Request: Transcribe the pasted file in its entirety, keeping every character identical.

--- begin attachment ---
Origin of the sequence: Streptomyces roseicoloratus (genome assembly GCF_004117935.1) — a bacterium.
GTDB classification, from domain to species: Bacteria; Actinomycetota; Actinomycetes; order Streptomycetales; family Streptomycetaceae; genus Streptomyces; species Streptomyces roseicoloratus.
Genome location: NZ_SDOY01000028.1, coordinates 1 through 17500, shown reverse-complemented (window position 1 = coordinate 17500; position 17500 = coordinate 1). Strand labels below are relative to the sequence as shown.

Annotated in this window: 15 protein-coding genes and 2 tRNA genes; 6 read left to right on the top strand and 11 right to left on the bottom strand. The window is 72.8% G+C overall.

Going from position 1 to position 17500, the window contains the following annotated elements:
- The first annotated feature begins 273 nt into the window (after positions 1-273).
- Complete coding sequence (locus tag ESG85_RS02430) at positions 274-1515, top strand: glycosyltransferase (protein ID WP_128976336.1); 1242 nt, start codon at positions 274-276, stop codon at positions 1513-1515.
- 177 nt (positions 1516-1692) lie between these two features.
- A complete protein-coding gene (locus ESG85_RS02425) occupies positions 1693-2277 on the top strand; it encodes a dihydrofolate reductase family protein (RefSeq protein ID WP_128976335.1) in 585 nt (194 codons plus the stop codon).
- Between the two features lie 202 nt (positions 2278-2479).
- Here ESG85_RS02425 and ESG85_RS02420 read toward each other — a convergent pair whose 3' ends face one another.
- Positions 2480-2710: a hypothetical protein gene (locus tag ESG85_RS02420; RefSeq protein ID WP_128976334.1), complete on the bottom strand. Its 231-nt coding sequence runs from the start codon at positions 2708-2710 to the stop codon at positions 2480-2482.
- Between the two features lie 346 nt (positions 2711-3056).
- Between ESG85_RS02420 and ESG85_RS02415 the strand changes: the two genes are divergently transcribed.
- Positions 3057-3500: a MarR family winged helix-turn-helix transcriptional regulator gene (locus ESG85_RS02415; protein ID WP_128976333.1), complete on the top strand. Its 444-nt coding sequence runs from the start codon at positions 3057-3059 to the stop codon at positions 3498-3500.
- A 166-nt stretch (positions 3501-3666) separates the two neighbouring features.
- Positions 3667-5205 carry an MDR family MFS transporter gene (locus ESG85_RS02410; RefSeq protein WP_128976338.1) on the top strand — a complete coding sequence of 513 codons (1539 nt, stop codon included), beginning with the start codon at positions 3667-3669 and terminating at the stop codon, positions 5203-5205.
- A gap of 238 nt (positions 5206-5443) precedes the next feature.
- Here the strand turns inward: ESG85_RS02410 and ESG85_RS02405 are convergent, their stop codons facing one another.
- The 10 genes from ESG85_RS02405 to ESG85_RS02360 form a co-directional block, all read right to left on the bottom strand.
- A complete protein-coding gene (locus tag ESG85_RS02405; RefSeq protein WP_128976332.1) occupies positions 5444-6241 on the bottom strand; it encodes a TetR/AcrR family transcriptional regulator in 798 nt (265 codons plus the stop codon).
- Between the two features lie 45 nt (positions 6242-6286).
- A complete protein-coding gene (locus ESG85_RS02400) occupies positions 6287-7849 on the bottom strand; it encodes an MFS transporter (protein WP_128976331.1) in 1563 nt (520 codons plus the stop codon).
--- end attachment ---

Origin of the sequence: Streptomyces roseicoloratus (genome assembly GCF_004117935.1) — a bacterium.
GTDB classification, from domain to species: Bacteria; Actinomycetota; Actinomycetes; order Streptomycetales; family Streptomycetaceae; genus Streptomyces; species Streptomyces roseicoloratus.
Genome location: NZ_SDOY01000028.1, coordinates 1 through 17500, shown reverse-complemented (window position 1 = coordinate 17500; position 17500 = coordinate 1). Strand labels below are relative to the sequence as shown.

Annotated in this window: 15 protein-coding genes and 2 tRNA genes; 6 read left to right on the top strand and 11 right to left on the bottom strand. The window is 72.8% G+C overall.

Going from position 1 to position 17500, the window contains the following annotated elements:
- The first annotated feature begins 273 nt into the window (after positions 1-273).
- Complete coding sequence (locus tag ESG85_RS02430) at positions 274-1515, top strand: glycosyltransferase (protein ID WP_128976336.1); 1242 nt, start codon at positions 274-276, stop codon at positions 1513-1515.
- 177 nt (positions 1516-1692) lie between these two features.
- A complete protein-coding gene (locus ESG85_RS02425) occupies positions 1693-2277 on the top strand; it encodes a dihydrofolate reductase family protein (RefSeq protein ID WP_128976335.1) in 585 nt (194 codons plus the stop codon).
- Between the two features lie 202 nt (positions 2278-2479).
- Here ESG85_RS02425 and ESG85_RS02420 read toward each other — a convergent pair whose 3' ends face one another.
- Positions 2480-2710: a hypothetical protein gene (locus tag ESG85_RS02420; RefSeq protein ID WP_128976334.1), complete on the bottom strand. Its 231-nt coding sequence runs from the start codon at positions 2708-2710 to the stop codon at positions 2480-2482.
- Between the two features lie 346 nt (positions 2711-3056).
- Between ESG85_RS02420 and ESG85_RS02415 the strand changes: the two genes are divergently transcribed.
- Positions 3057-3500: a MarR family winged helix-turn-helix transcriptional regulator gene (locus ESG85_RS02415; protein ID WP_128976333.1), complete on the top strand. Its 444-nt coding sequence runs from the start codon at positions 3057-3059 to the stop codon at positions 3498-3500.
- A 166-nt stretch (positions 3501-3666) separates the two neighbouring features.
- Positions 3667-5205 carry an MDR family MFS transporter gene (locus ESG85_RS02410; RefSeq protein WP_128976338.1) on the top strand — a complete coding sequence of 513 codons (1539 nt, stop codon included), beginning with the start codon at positions 3667-3669 and terminating at the stop codon, positions 5203-5205.
- A gap of 238 nt (positions 5206-5443) precedes the next feature.
- Here the strand turns inward: ESG85_RS02410 and ESG85_RS02405 are convergent, their stop codons facing one another.
- The 10 genes from ESG85_RS02405 to ESG85_RS02360 form a co-directional block, all read right to left on the bottom strand.
- A complete protein-coding gene (locus tag ESG85_RS02405; RefSeq protein WP_128976332.1) occupies positions 5444-6241 on the bottom strand; it encodes a TetR/AcrR family transcriptional regulator in 798 nt (265 codons plus the stop codon).
- Between the two features lie 45 nt (positions 6242-6286).
- A complete protein-coding gene (locus ESG85_RS02400) occupies positions 6287-7849 on the bottom strand; it encodes an MFS transporter (protein WP_128976331.1) in 1563 nt (520 codons plus the stop codon).